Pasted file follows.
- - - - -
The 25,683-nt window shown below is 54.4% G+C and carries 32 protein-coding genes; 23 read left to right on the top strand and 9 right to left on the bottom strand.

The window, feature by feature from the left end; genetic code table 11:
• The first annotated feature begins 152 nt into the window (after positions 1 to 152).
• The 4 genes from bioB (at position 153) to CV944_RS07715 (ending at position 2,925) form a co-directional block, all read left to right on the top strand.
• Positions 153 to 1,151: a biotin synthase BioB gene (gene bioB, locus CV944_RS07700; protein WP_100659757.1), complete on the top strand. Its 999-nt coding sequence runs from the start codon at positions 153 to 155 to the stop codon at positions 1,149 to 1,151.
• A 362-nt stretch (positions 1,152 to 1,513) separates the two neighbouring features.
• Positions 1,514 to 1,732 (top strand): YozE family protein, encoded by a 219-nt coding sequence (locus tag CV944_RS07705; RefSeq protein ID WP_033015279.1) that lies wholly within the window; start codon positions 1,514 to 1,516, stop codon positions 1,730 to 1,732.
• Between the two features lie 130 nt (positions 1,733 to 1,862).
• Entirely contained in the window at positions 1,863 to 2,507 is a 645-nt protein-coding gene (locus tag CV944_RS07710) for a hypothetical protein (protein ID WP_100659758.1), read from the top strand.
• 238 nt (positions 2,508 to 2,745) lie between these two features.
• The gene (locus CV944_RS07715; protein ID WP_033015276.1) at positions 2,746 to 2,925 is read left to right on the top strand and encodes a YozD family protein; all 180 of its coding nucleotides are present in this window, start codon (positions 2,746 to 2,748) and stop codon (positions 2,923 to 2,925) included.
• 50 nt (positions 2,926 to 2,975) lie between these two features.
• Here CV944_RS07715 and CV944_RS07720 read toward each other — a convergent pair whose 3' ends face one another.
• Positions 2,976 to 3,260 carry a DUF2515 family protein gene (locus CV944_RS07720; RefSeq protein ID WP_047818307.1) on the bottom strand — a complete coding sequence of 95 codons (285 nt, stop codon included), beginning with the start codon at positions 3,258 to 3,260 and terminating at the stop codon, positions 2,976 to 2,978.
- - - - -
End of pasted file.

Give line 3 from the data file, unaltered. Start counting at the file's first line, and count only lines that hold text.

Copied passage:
• The first annotated feature begins 152 nt into the window (after positions 1 to 152).